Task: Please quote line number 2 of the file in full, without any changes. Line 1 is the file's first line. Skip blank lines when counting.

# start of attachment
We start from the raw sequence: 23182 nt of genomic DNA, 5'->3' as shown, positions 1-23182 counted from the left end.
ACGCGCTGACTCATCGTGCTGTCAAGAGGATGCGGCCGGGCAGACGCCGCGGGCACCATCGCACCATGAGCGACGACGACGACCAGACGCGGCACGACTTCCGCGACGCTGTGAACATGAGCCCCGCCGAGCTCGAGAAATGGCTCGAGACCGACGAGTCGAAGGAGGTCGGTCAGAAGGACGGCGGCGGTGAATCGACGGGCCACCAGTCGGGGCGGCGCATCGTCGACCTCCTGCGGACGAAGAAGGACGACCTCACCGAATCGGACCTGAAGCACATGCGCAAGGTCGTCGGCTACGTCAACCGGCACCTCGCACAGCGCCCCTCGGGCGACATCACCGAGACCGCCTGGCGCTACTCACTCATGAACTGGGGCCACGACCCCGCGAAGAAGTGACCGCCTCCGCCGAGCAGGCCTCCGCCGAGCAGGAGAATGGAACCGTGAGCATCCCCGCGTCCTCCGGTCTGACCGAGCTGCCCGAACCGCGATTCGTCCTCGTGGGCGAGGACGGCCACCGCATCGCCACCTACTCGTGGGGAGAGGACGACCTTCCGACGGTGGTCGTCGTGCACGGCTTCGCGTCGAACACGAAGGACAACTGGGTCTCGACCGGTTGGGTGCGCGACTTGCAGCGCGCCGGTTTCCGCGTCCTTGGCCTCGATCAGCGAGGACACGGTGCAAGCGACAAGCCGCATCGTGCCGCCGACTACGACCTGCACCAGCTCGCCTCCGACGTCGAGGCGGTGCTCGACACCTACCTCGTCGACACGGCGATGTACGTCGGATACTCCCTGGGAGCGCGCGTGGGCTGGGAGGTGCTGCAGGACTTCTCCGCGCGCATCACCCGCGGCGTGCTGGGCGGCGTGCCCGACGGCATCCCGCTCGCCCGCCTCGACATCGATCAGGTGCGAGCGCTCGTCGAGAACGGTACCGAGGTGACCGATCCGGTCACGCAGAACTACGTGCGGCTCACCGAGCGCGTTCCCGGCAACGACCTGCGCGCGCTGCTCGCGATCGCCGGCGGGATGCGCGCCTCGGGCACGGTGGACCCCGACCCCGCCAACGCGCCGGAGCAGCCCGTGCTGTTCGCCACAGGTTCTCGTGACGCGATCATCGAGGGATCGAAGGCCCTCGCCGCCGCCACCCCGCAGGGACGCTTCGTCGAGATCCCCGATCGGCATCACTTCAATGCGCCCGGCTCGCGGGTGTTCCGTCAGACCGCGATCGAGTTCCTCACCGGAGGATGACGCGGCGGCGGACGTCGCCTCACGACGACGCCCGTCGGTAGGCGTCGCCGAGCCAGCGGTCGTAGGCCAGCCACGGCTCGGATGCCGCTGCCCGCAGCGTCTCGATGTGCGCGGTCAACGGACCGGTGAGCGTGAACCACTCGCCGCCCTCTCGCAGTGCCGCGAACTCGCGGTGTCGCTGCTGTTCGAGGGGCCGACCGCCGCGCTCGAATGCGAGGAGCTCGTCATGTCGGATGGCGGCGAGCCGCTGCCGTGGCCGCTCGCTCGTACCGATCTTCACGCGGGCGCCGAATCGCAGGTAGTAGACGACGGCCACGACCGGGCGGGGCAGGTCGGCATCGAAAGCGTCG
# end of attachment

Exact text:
ACGCGCTGACTCATCGTGCTGTCAAGAGGATGCGGCCGGGCAGACGCCGCGGGCACCATCGCACCATGAGCGACGACGACGACCAGACGCGGCACGACTTCCGCGACGCTGTGAACATGAGCCCCGCCGAGCTCGAGAAATGGCTCGAGACCGACGAGTCGAAGGAGGTCGGTCAGAAGGACGGCGGCGGTGAATCGACGGGCCACCAGTCGGGGCGGCGCATCGTCGACCTCCTGCGGACGAAGAAGGACGACCTCACCGAATCGGACCTGAAGCACATGCGCAAGGTCGTCGGCTACGTCAACCGGCACCTCGCACAGCGCCCCTCGGGCGACATCACCGAGACCGCCTGGCGCTACTCACTCATGAACTGGGGCCACGACCCCGCGAAGAAGTGACCGCCTCCGCCGAGCAGGCCTCCGCCGAGCAGGAGAATGGAACCGTGAGCATCCCCGCGTCCTCCGGTCTGACCGAGCTGCCCGAACCGCGATTCGTCCTCGTGGGCGAGGACGGCCACCGCATCGCCACCTACTCGTGGGGAGAGGACGACCTTCCGACGGTGGTCGTCGTGCACGGCTTCGCGTCGAACACGAAGGACAACTGGGTCTCGACCGGTTGGGTGCGCGACTTGCAGCGCGCCGGTTTCCGCGTCCTTGGCCTCGATCAGCGAGGACACGGTGCAAGCGACAAGCCGCATCGTGCCGCCGACTACGACCTGCACCAGCTCGCCTCCGACGTCGAGGCGGTGCTCGACACCTACCTCGTCGACACGGCGATGTACGTCGGATACTCCCTGGGAGCGCGCGTGGGCTGGGAGGTGCTGCAGGACTTCTCCGCGCGCATCACCCGCGGCGTGCTGGGCGGCGTGCCCGACGGCATCCCGCTCGCCCGCCTCGACATCGATCAGGTGCGAGCGCTCGTCGAGAACGGTACCGAGGTGACCGATCCGGTCACGCAGAACTACGTGCGGCTCACCGAGCGCGTTCCCGGCAACGACCTGCGCGCGCTGCTCGCGATCGCCGGCGGGATGCGCGCCTCGGGCACGGTGGACCCCGACCCCGCCAACGCGCCGGAGCAGCCCGTGCTGTTCGCCACAGGTTCTCGTGACGCGATCATCGAGGGATCGAAGGCCCTCGCCGCCGCCACCCCGCAGGGACGCTTCGTCGAGATCCCCGATCGGCATCACTTCAATGCGCCCGGCTCGCGGGTGTTCCGTCAGACCGCGATCGAGTTCCTCACCGGAGGATGACGCGGCGGCGGACGTCGCCTCACGACGACGCCCGTCGGTAGGCGTCGCCGAGCCAGCGGTCGTAGGCCAGCCACGGCTCGGATGCCGCTGCCCGCAGCGTCTCGATGTGCGCGGTCAACGGACCGGTGAGCGTGAACCACTCGCCGCCCTCTCGCAGTGCCGCGAACTCGCGGTGTCGCTGCTGTTCGAGGGGCCGACCGCCGCGCTCGAATGCGAGGAGCTCGTCATGTCGGATGGCGGCGAGCCGCTGCCGTGGCCGCTCGCTCGTACCGATCTTCACGCGGGCGCCGAATCGCAGGTAGTAGACGACGGCCACGACCGGGCGGGGCAGGTCGGCATCGAAAGCGTCG